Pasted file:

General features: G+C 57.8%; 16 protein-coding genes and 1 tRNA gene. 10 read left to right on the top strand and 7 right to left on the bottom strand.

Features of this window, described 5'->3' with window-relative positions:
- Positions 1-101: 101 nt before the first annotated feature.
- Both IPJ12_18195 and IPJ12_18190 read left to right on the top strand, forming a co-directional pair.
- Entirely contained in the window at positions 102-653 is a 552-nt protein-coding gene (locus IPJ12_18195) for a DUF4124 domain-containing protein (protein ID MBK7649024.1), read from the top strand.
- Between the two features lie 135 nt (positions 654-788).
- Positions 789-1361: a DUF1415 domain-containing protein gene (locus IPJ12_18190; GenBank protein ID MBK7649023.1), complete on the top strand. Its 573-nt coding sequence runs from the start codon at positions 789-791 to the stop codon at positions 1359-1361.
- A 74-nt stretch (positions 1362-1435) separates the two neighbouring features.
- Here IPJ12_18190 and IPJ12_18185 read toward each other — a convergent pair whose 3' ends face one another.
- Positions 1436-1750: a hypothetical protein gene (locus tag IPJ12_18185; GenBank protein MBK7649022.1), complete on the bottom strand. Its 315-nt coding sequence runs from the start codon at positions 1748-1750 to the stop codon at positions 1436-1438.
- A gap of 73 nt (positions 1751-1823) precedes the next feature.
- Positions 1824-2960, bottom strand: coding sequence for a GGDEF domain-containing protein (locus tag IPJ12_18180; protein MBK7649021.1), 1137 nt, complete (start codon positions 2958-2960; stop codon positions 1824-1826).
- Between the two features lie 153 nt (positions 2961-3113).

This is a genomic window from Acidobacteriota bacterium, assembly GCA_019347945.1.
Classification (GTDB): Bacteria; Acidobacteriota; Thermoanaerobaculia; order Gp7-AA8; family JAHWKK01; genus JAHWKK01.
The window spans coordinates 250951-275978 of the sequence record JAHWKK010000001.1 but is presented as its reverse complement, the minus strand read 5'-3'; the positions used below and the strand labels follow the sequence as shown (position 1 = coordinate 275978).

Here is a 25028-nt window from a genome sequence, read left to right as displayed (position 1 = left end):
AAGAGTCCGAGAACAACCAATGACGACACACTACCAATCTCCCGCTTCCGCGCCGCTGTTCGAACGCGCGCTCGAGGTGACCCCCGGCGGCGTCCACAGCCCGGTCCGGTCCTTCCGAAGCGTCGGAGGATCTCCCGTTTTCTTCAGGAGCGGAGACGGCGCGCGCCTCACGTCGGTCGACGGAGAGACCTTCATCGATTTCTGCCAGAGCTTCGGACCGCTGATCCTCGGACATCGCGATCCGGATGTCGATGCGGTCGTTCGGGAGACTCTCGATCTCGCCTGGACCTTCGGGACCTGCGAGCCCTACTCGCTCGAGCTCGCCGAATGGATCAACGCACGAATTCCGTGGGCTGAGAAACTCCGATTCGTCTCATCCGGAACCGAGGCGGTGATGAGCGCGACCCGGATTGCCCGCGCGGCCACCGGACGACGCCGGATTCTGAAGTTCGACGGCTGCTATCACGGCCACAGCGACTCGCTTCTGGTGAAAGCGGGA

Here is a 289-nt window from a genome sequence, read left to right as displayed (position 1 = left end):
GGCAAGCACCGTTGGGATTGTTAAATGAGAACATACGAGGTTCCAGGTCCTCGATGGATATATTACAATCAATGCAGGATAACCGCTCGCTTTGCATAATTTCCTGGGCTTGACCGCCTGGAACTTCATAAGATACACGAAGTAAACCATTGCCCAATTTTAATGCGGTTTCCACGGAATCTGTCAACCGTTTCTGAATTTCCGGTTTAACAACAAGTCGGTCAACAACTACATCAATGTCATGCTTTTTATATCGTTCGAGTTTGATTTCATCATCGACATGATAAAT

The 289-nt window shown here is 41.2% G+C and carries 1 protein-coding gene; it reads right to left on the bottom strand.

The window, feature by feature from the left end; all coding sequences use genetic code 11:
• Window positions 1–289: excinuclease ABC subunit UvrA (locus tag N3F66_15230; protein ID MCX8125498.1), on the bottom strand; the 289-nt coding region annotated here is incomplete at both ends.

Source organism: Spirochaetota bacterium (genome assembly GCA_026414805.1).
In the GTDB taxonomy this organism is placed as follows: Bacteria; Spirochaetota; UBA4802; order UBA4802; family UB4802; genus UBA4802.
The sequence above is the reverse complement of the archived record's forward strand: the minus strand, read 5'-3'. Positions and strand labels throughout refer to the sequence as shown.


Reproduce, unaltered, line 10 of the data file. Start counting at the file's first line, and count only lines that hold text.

- Positions 1436-1750: a hypothetical protein gene (locus tag IPJ12_18185; GenBank protein MBK7649022.1), complete on the bottom strand. Its 315-nt coding sequence runs from the start codon at positions 1748-1750 to the stop codon at positions 1436-1438.